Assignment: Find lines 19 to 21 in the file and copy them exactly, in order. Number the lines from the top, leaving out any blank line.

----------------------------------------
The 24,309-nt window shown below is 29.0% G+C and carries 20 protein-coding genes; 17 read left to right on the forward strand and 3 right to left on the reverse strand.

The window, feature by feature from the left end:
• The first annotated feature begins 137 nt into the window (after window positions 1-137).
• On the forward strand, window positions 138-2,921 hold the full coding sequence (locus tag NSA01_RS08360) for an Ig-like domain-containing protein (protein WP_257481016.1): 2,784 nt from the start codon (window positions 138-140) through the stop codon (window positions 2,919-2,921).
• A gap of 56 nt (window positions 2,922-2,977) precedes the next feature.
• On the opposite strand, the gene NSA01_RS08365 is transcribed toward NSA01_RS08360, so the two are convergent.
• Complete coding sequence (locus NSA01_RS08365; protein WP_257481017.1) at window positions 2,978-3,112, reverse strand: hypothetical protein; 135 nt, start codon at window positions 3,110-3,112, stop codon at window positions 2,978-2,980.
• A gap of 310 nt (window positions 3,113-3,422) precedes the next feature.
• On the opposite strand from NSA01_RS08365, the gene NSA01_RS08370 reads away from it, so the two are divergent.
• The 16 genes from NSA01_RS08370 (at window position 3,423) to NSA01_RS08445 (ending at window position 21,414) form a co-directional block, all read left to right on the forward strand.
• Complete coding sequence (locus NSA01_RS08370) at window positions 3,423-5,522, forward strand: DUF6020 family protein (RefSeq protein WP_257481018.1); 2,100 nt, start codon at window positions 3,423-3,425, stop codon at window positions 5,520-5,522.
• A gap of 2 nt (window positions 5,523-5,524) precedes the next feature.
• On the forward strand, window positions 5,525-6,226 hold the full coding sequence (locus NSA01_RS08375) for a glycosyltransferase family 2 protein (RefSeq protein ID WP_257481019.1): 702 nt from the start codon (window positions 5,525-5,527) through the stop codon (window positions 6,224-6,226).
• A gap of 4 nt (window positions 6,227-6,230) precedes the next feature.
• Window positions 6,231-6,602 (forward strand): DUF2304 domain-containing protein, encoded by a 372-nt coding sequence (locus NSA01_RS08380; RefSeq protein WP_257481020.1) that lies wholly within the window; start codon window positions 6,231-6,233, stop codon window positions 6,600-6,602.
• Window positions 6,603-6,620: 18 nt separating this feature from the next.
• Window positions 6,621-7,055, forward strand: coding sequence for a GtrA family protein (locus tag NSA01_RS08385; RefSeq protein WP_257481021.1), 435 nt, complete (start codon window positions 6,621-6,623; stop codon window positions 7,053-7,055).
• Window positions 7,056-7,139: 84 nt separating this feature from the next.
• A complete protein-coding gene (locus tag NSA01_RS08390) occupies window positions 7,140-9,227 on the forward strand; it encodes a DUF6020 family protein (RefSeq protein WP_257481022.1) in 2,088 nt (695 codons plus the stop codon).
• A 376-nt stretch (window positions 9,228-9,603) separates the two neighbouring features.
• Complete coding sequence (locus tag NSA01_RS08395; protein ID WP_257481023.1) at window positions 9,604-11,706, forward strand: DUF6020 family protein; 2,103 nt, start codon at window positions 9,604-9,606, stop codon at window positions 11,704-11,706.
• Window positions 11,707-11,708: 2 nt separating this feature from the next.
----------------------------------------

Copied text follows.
• A complete protein-coding gene (locus tag NSA01_RS08390) occupies window positions 7,140-9,227 on the forward strand; it encodes a DUF6020 family protein (RefSeq protein WP_257481022.1) in 2,088 nt (695 codons plus the stop codon).
• A 376-nt stretch (window positions 9,228-9,603) separates the two neighbouring features.
• Complete coding sequence (locus tag NSA01_RS08395; protein ID WP_257481023.1) at window positions 9,604-11,706, forward strand: DUF6020 family protein; 2,103 nt, start codon at window positions 9,604-9,606, stop codon at window positions 11,704-11,706.